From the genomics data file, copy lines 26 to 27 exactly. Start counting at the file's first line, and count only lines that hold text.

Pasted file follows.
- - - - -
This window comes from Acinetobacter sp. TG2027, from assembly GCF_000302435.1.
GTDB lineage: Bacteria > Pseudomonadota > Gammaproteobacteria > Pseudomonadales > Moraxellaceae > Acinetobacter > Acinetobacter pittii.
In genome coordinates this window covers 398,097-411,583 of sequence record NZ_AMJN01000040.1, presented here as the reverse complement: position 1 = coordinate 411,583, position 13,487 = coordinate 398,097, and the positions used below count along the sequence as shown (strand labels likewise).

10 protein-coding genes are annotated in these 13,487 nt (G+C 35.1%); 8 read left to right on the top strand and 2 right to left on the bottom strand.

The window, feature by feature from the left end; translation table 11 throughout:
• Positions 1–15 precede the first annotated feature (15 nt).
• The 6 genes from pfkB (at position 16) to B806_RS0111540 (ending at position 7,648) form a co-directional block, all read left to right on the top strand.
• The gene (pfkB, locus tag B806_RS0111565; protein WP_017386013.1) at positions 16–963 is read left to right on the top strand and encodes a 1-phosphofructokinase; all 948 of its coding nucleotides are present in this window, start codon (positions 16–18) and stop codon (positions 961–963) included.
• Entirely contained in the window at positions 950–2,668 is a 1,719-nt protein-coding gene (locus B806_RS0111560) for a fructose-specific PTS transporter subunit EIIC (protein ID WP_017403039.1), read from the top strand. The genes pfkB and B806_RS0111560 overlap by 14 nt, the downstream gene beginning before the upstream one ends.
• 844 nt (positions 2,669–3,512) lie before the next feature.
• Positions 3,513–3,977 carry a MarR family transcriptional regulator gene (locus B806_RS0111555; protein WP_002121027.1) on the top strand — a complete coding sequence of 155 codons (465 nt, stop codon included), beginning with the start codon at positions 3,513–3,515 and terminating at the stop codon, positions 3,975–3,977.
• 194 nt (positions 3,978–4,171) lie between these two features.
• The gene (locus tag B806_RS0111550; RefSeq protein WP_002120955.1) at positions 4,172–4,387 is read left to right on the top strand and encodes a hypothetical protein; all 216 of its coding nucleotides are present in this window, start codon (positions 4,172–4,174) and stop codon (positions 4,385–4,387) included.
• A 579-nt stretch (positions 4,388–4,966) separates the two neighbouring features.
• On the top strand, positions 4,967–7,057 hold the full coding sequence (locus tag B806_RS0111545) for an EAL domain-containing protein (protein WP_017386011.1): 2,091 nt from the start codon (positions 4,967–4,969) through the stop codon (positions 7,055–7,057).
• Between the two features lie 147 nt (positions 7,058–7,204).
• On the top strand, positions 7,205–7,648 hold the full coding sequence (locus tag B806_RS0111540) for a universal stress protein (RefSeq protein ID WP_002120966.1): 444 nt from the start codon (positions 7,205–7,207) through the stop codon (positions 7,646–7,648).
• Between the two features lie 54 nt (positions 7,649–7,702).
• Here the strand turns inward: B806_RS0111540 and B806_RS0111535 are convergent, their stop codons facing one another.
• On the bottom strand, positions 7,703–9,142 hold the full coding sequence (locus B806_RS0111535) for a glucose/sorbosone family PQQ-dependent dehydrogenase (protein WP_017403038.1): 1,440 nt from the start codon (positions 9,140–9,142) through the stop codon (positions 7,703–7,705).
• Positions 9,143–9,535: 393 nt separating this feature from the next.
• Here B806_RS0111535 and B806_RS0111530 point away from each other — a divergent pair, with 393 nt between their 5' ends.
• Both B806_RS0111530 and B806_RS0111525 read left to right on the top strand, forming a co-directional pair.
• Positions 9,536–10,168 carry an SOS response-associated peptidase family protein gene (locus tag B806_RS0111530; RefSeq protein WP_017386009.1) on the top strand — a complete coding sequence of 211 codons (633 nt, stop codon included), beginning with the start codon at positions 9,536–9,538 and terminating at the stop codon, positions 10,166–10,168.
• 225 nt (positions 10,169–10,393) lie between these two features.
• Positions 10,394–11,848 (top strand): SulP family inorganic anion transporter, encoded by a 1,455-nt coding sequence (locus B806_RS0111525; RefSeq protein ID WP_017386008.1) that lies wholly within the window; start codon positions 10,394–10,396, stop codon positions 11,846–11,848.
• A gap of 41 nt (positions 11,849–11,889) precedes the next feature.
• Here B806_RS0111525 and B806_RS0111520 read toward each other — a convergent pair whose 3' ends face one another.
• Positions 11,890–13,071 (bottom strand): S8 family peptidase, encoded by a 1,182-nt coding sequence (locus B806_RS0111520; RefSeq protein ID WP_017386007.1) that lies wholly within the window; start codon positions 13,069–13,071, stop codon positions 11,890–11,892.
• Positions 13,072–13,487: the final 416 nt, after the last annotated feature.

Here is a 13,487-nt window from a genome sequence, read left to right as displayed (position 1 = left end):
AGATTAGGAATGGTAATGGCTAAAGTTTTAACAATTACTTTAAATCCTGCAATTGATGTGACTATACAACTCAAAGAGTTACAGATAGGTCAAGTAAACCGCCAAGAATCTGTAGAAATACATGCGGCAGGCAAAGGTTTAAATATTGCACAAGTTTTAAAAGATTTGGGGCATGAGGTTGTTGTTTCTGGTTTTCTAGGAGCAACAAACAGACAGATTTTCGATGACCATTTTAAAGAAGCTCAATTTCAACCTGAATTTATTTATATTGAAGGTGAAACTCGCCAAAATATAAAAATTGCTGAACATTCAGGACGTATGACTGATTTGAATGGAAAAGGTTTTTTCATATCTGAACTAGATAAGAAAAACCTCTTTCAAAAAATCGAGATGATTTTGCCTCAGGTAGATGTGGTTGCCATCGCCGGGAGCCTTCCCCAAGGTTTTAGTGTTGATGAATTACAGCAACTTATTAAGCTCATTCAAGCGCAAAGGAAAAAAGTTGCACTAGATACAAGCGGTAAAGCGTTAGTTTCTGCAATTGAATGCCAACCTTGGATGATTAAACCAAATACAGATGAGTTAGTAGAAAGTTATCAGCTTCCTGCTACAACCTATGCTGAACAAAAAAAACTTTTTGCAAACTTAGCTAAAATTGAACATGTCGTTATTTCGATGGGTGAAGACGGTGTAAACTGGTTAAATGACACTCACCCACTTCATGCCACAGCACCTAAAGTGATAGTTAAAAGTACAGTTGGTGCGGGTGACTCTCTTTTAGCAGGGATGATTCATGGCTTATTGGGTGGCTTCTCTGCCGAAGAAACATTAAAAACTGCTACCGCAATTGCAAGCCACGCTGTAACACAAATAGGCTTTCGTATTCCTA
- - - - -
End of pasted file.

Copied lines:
• Positions 10,394–11,848 (top strand): SulP family inorganic anion transporter, encoded by a 1,455-nt coding sequence (locus B806_RS0111525; RefSeq protein ID WP_017386008.1) that lies wholly within the window; start codon positions 10,394–10,396, stop codon positions 11,846–11,848.
• A gap of 41 nt (positions 11,849–11,889) precedes the next feature.